Chapter 7

Auditing in the Cloud

Two thirds of the earth’s surface is covered with water, the other third is covered with auditors from headquarters.

—Norman R. Augustine

Historically, data has been stored behind corporate firewalls in the control of the company that owns the data. It was up to the company to secure the perimeter, harden the infrastructure, and secure the databases. Auditors could come on-site and inspect the processes and controls to make their assessments. If any government agency wanted to seize any data for an investigation, it had to confront the company before doing so. The bottom line was the company that owned the data was in control. That is not the same as saying the data was secure, but responsibility for securing the data was owned by the company.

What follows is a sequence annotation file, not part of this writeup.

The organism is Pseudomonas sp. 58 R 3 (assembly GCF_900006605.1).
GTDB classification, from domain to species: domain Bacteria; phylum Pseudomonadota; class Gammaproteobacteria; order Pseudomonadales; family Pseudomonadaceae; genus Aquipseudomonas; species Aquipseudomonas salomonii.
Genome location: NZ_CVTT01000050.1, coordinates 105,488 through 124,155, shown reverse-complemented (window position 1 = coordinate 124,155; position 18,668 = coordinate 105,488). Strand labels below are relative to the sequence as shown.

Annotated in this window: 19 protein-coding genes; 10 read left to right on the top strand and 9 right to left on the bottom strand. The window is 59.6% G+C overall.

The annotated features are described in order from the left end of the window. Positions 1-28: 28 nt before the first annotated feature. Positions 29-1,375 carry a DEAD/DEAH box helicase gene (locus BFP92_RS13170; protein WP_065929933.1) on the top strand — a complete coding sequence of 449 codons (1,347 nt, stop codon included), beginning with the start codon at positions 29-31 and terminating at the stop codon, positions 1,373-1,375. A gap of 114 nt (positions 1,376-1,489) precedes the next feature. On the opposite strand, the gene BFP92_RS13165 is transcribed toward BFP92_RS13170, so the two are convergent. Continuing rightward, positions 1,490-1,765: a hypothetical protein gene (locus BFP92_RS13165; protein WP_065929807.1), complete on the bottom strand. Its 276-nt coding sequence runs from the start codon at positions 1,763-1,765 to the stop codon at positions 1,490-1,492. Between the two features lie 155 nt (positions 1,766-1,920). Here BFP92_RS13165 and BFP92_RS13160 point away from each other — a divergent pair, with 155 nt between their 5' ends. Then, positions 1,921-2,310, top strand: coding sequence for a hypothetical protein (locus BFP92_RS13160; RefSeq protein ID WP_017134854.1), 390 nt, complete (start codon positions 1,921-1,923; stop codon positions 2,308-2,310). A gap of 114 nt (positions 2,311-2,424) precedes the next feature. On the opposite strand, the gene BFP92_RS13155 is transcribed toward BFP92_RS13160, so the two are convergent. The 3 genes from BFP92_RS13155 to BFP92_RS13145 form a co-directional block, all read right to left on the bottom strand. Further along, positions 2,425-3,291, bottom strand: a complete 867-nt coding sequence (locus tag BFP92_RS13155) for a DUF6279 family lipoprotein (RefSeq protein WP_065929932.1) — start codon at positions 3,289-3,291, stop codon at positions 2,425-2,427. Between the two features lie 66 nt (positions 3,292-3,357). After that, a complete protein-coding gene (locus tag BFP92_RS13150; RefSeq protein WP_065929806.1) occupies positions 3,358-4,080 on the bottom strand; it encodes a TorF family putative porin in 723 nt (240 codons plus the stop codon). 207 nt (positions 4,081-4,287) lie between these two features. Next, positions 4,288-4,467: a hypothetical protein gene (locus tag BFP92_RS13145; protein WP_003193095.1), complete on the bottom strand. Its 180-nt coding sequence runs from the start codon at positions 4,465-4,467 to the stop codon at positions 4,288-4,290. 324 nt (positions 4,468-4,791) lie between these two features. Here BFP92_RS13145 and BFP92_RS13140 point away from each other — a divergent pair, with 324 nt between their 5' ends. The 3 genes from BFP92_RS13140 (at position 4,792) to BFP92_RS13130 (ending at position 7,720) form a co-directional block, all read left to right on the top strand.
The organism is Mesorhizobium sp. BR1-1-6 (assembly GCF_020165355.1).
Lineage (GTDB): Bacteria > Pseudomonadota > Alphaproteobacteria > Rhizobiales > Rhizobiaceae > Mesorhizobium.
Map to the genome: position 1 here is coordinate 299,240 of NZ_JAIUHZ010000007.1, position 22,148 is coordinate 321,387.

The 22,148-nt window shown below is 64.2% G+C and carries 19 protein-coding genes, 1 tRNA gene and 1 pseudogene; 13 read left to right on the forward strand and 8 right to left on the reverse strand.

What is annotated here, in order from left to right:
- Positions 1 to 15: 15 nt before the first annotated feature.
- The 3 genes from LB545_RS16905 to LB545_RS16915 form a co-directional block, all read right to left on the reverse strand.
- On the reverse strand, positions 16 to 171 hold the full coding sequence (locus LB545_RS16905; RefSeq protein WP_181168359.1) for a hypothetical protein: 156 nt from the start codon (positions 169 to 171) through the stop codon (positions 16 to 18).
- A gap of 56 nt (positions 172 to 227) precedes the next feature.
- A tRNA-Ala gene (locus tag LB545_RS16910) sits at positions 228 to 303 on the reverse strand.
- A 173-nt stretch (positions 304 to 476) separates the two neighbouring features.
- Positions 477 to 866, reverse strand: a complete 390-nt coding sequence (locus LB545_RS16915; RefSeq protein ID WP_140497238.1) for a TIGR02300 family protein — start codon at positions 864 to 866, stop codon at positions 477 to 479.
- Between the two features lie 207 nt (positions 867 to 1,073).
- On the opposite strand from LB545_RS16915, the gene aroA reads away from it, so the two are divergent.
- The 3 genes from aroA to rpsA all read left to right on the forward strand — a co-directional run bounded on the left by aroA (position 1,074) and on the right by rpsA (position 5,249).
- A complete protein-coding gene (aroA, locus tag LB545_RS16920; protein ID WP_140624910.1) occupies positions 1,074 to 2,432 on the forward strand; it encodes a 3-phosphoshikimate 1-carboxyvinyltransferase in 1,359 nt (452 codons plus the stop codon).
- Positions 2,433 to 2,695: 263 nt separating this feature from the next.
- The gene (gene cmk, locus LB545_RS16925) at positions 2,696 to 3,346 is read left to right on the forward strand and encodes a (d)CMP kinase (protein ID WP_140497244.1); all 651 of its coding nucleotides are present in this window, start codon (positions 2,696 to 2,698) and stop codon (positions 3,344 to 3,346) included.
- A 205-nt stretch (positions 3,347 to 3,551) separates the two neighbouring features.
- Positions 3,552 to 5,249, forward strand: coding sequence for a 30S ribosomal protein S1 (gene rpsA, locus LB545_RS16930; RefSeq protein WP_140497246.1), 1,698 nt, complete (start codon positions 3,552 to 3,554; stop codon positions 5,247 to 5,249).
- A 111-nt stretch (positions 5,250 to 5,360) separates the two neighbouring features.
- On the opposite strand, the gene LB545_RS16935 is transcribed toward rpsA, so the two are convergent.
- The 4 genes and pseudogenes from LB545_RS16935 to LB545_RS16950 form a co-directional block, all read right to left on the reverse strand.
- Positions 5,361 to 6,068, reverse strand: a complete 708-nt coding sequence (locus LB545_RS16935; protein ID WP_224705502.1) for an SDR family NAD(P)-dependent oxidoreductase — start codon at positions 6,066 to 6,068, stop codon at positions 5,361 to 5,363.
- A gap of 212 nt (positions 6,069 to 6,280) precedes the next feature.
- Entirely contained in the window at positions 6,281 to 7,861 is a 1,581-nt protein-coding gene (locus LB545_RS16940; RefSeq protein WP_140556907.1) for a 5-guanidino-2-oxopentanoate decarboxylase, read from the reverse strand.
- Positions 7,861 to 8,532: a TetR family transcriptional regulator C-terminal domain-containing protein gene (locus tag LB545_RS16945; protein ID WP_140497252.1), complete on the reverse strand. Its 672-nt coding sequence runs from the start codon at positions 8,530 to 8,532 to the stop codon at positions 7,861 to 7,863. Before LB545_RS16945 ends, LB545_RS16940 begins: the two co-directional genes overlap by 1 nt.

Storing the data in the cloud is a different story. Now the company has a shared responsibility with the cloud service provider (CSP) and the further up the cloud stack they go, the more responsibility the CSP takes on. In some respects this is a good thing. Why not let the CSP, whose core competencies include security and compliance, handle some of the heavy lifting around securing and encrypting data, hardening the environment, managing backup and recovery processes, and various other infrastructure-related tasks? Off-loading security and compliance to a CSP does not mean that the company is no longer accountable. It simply means the CSP provides secure and compliant cloud services, but it is still up to ...

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